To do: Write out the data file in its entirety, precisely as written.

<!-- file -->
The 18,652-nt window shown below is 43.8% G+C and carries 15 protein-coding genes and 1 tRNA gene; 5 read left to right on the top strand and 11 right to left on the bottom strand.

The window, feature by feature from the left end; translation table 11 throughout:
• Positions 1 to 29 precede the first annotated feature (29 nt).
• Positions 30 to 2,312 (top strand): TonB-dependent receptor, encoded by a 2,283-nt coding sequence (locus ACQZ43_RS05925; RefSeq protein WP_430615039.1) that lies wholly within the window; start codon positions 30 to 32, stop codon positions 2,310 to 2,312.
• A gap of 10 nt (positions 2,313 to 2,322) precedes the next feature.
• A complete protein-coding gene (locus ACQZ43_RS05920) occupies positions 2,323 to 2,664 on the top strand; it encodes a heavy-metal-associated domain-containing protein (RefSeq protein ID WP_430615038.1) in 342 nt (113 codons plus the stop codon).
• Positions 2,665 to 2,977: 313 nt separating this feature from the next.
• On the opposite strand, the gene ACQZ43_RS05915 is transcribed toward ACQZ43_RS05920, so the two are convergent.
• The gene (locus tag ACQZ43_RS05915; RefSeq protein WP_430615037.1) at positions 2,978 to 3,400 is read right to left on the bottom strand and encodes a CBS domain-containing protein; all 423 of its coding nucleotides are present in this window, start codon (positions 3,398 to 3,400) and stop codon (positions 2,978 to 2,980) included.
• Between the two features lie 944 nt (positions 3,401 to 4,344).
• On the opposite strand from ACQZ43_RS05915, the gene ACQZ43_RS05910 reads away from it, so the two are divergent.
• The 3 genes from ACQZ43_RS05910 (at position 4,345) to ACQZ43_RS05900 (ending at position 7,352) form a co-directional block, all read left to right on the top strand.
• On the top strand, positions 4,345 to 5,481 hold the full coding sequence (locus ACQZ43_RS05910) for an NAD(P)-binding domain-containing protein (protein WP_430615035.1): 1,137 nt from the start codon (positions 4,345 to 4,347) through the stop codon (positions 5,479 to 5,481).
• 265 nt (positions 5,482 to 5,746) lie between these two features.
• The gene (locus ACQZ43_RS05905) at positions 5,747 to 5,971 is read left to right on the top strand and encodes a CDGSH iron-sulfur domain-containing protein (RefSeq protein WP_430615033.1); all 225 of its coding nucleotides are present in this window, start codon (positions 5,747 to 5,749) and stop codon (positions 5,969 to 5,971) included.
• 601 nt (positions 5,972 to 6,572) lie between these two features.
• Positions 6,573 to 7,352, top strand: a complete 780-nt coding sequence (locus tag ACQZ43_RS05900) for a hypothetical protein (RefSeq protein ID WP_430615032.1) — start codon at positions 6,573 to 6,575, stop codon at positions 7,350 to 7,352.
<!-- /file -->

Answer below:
The 18,652-nt window shown below is 43.8% G+C and carries 15 protein-coding genes and 1 tRNA gene; 5 read left to right on the top strand and 11 right to left on the bottom strand.

The window, feature by feature from the left end; translation table 11 throughout:
• Positions 1 to 29 precede the first annotated feature (29 nt).
• Positions 30 to 2,312 (top strand): TonB-dependent receptor, encoded by a 2,283-nt coding sequence (locus ACQZ43_RS05925; RefSeq protein WP_430615039.1) that lies wholly within the window; start codon positions 30 to 32, stop codon positions 2,310 to 2,312.
• A gap of 10 nt (positions 2,313 to 2,322) precedes the next feature.
• A complete protein-coding gene (locus ACQZ43_RS05920) occupies positions 2,323 to 2,664 on the top strand; it encodes a heavy-metal-associated domain-containing protein (RefSeq protein ID WP_430615038.1) in 342 nt (113 codons plus the stop codon).
• Positions 2,665 to 2,977: 313 nt separating this feature from the next.
• On the opposite strand, the gene ACQZ43_RS05915 is transcribed toward ACQZ43_RS05920, so the two are convergent.
• The gene (locus tag ACQZ43_RS05915; RefSeq protein WP_430615037.1) at positions 2,978 to 3,400 is read right to left on the bottom strand and encodes a CBS domain-containing protein; all 423 of its coding nucleotides are present in this window, start codon (positions 3,398 to 3,400) and stop codon (positions 2,978 to 2,980) included.
• Between the two features lie 944 nt (positions 3,401 to 4,344).
• On the opposite strand from ACQZ43_RS05915, the gene ACQZ43_RS05910 reads away from it, so the two are divergent.
• The 3 genes from ACQZ43_RS05910 (at position 4,345) to ACQZ43_RS05900 (ending at position 7,352) form a co-directional block, all read left to right on the top strand.
• On the top strand, positions 4,345 to 5,481 hold the full coding sequence (locus ACQZ43_RS05910) for an NAD(P)-binding domain-containing protein (protein WP_430615035.1): 1,137 nt from the start codon (positions 4,345 to 4,347) through the stop codon (positions 5,479 to 5,481).
• 265 nt (positions 5,482 to 5,746) lie between these two features.
• The gene (locus ACQZ43_RS05905) at positions 5,747 to 5,971 is read left to right on the top strand and encodes a CDGSH iron-sulfur domain-containing protein (RefSeq protein WP_430615033.1); all 225 of its coding nucleotides are present in this window, start codon (positions 5,747 to 5,749) and stop codon (positions 5,969 to 5,971) included.
• 601 nt (positions 5,972 to 6,572) lie between these two features.
• Positions 6,573 to 7,352, top strand: a complete 780-nt coding sequence (locus tag ACQZ43_RS05900) for a hypothetical protein (RefSeq protein ID WP_430615032.1) — start codon at positions 6,573 to 6,575, stop codon at positions 7,350 to 7,352.